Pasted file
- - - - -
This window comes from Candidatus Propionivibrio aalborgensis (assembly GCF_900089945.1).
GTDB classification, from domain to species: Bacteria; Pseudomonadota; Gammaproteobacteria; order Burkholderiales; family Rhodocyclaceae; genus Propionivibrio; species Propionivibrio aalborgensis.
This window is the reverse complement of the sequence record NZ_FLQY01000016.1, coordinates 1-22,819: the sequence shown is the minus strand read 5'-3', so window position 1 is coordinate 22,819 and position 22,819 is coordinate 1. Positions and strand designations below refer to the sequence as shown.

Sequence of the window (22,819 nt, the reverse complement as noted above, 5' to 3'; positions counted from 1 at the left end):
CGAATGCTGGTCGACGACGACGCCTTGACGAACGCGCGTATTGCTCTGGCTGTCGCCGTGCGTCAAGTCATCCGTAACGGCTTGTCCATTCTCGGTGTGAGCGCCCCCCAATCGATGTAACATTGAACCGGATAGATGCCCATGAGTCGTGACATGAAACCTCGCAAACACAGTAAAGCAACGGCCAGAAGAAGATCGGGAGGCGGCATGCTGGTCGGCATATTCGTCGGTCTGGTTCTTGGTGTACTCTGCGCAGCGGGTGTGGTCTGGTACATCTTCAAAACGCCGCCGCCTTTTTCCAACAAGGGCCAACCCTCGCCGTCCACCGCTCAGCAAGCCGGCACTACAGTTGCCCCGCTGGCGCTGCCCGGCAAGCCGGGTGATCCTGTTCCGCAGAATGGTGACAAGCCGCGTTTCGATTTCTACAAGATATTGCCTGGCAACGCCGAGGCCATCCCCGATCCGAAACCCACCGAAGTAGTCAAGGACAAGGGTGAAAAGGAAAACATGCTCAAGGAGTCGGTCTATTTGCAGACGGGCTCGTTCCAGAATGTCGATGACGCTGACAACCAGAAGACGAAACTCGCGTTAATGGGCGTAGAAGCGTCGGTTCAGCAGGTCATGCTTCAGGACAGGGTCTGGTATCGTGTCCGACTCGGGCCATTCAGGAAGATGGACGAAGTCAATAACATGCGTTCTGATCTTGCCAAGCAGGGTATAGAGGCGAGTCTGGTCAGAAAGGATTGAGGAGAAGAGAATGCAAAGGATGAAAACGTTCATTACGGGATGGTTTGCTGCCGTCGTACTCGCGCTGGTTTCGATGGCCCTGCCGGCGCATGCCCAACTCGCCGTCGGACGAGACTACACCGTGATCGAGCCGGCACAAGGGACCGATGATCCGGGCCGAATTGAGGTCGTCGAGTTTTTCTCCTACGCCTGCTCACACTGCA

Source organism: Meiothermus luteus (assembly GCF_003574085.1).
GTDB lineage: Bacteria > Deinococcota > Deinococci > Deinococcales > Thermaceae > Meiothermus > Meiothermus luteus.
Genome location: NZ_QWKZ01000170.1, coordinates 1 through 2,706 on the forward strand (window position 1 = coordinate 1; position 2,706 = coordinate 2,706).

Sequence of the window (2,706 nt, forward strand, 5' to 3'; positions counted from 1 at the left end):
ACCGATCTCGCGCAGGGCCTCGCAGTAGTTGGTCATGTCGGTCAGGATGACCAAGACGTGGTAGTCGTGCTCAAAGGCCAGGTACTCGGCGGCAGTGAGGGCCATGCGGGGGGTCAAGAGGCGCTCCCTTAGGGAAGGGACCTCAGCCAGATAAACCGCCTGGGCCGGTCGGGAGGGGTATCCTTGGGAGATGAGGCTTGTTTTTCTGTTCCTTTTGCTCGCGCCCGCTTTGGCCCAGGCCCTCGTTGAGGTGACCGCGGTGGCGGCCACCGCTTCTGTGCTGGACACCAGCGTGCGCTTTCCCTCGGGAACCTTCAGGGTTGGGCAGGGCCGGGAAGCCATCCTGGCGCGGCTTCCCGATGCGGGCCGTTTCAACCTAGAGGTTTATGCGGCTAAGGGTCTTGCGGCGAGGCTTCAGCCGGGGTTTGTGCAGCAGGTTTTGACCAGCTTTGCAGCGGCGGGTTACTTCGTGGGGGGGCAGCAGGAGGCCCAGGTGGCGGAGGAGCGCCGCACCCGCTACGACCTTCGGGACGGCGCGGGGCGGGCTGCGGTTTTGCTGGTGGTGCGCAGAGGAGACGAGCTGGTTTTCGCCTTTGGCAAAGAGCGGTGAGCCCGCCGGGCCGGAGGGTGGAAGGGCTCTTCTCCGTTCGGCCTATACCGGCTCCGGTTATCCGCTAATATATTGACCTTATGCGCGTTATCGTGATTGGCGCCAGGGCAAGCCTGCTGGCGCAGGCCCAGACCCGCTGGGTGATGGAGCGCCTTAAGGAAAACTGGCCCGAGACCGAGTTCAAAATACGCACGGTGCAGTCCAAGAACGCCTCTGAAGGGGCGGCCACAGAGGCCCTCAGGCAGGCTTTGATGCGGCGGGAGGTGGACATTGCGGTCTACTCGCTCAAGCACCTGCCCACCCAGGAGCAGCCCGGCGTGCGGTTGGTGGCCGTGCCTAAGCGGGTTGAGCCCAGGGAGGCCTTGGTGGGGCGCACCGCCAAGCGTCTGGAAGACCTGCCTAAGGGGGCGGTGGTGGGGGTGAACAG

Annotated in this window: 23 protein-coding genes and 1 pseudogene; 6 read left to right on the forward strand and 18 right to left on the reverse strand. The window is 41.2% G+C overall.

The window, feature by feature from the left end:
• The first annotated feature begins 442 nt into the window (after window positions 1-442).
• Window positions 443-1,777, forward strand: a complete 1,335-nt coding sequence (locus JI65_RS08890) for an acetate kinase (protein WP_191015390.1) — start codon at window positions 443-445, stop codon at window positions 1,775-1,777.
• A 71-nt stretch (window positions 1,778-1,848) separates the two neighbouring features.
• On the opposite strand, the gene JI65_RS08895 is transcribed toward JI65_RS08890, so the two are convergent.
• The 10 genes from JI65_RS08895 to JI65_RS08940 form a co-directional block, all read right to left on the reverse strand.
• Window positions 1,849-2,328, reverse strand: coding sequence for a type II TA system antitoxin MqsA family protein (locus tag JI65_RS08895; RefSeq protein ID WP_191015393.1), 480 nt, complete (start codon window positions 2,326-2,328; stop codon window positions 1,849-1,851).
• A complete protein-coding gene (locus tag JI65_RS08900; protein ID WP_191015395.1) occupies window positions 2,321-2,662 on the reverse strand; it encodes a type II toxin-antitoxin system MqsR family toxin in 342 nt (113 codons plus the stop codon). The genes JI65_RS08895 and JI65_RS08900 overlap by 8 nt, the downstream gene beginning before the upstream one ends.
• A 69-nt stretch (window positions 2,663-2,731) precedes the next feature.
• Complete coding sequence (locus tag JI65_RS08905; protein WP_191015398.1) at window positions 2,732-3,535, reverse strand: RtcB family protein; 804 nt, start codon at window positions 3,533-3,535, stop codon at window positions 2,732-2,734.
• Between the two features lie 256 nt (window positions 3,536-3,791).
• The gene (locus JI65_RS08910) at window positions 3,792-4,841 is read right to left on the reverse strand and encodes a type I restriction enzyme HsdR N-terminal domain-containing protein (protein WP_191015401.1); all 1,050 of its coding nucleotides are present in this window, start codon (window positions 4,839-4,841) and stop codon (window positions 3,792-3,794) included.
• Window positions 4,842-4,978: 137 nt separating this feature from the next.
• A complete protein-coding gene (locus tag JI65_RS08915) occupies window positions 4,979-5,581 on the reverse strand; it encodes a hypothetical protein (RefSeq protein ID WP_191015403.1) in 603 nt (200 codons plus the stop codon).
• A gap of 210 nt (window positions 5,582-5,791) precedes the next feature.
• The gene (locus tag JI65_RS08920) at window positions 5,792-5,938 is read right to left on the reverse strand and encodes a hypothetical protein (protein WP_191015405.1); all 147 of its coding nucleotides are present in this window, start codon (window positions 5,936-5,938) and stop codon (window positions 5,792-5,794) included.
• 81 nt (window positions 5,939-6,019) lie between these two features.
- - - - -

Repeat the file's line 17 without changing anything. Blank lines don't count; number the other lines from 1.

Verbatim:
• The 10 genes from JI65_RS08895 to JI65_RS08940 form a co-directional block, all read right to left on the reverse strand.